3.20 " | (partanburg" | " 12.10 P
7.10 " fl |enderson'l NC " 7.00 A j ro
On Sundays train will leave Charleston,
.C., 8.45 A. M.. arrive Columbia 1.0.) P.
L. Returning leaives~ Columbia 5.27 P. M1.,
rrives Charleston 9.4~> P. 31.
Solid Trains between Charleston and Co!
mbia. S. C. Special Parlor Cars attached toI~
ais train between Charleston and Colum
ia. No extra charge for seat in these
irs to passe.ngers holding First Class tick
T. M1. E:.zERSoN,
Gen'1 Pass. Agent.
J. F. DrmE,
Wulbern & Pieper
AND DE.A.ERs IN
'rovisions, Liquors, Tobacco, Etc
79 & 16 East Bay, Charleston, S C. Du
Lid Dealers in
le Engines and Boilers, Saw
s, s, Railroad, Steam
nd Mill Supplies.
aid Di.4paktch. &ndf!o1r price ide.
in, S. C.
Furnishing Goods, or Hats,
TosiTE f sm,
, S. C.,
)f their entire stock to cost,
nes, Liquors and Segars.
CHARLESTON, S. C.
Wholesale Grocers and
159 EAST BAY,
CHARLESTON, S. C.
Direct Importers of Ales, Porers,
Yines, and Br .dies.
LMI & EASON,
.85 & 187 Meeting Street, and 117
Market St., -.
CHARLESTON, S. C.
nvite attention to the following
Cut Loaf Sugar, 124 lbs. for $1.
Granulated Sugar, 154 lbs. for $1.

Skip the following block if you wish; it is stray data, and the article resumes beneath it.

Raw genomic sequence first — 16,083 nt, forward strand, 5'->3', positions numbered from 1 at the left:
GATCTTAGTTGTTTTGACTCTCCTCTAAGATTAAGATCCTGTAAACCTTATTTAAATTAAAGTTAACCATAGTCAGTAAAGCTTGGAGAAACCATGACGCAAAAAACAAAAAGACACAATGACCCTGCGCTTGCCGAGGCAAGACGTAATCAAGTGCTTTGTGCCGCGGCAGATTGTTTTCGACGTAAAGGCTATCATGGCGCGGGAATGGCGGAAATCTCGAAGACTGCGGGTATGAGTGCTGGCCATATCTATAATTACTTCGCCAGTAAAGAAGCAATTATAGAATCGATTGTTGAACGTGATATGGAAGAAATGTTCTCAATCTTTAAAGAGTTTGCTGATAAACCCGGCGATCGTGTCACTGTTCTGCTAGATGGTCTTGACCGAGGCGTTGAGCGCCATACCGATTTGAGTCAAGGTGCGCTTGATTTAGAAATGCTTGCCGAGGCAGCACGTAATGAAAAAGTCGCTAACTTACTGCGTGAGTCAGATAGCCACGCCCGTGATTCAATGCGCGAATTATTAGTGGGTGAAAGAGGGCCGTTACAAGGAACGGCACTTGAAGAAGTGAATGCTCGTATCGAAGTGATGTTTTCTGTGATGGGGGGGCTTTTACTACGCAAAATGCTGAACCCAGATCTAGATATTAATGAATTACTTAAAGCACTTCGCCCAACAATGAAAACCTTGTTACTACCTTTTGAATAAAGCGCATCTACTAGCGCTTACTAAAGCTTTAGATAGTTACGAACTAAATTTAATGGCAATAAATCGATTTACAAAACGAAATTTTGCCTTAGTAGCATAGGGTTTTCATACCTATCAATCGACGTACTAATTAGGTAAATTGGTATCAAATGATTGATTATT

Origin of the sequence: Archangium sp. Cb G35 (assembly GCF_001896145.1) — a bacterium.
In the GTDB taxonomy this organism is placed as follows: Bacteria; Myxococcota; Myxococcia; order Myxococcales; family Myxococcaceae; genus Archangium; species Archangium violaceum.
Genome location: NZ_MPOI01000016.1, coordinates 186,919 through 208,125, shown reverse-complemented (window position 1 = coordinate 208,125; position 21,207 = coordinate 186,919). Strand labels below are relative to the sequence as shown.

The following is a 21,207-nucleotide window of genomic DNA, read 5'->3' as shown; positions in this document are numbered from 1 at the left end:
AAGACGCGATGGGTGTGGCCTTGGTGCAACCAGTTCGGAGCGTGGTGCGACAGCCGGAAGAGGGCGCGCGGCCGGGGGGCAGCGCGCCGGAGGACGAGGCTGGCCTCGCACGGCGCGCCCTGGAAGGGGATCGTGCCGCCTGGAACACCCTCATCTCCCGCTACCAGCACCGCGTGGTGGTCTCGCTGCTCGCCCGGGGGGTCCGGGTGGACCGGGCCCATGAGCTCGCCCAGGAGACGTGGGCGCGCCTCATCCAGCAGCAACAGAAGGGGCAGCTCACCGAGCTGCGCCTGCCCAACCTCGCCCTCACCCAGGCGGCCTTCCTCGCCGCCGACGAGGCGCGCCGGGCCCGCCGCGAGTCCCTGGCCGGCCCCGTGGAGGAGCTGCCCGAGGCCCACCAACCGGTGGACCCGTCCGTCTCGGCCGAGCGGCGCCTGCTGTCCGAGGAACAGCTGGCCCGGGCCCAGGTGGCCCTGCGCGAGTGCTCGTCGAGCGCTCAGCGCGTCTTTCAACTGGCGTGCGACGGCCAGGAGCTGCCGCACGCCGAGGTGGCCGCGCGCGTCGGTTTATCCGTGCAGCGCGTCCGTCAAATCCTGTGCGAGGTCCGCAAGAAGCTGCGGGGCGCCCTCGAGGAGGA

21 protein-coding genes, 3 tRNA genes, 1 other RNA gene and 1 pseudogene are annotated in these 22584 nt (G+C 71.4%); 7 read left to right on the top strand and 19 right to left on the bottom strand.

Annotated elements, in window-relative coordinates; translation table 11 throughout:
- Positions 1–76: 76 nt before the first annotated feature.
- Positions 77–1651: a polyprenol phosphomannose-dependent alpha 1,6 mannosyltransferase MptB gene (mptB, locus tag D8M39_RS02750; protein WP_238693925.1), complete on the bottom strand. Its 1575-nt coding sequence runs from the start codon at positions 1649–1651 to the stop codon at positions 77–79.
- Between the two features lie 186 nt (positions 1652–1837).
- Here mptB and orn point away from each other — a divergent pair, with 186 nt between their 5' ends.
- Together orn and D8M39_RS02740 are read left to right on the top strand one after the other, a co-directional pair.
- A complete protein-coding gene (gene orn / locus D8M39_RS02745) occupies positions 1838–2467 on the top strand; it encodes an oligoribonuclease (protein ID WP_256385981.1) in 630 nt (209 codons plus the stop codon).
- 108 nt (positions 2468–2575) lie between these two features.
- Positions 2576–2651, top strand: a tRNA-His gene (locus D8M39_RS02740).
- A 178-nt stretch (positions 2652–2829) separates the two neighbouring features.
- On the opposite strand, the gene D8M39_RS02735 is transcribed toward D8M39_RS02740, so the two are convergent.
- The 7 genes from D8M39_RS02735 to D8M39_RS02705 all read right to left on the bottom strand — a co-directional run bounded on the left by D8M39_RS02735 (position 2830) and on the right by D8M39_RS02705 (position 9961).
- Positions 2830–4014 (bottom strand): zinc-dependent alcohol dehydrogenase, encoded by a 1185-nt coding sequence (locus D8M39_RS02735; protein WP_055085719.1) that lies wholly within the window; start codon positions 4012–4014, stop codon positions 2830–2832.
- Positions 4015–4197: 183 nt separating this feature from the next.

Confectioners' Sugar, 15 lbs for $1.
White Ex. C. Sugar, 17 Cbs. for $1.
Light Brown Sugar, 19 lbs for $1.
Good Brown Sugar, 20 lbs for $1.
21b. Tomatoes, 90 ets. a doz.
31b. Tomatoes, $1.10 a doz.
Good Segars, $1 for a box of 50.
These are but a few of the many attraet
ons we are constantly offering, and house,
:eepers will find it greatly to their advan
age to send for a copy of our Monthly Price
jist, and consult it always.
xe-No charge for packing or drayage...
THOMAS, Jn- 3. M. T303".
Stephen Thomas, kJr ro.
leweiry, Siver and
pectacles, Eye Glasses, and
milr Watches and Jewelry repaired
y expert workmen.
273 Kr-G ST., .
CHARLESTON, S. (..
'EOPLE OF CLAREEl~Q .
Having made arrangements leikh
e best distilleries, I am now pre
ared to furnish my customers with
Myh stoek is now complete withs the
aoicest briands of
I have in stock a magnificent line
Cigars and Tobacco in which
ErLiquors for Medicinal pur-.
I also take pleasure in introducing
e Kurnitzie'S celebrated Wire
rass Bitters; also the Carolina
inger Tonic. These Bitters anwi
>nies are noted for their mediainal
[y Pool and Billiard tables
AR:E NEW AN FIast-crAss.
Thaniking the public for past pat~
nage and soliciting a continuance,
same, I remain,
S., WOLKOVISKIE, AGT.
[cGahan, Bates & Co.
Dry Goods, Notions, Clothing,
>s. 226, 228 and 230 Meeting Stk.
CH ARLESTON, S. C.
F. N. Wilson,
:NSUR ANCE AGENT
MANNING, S. C.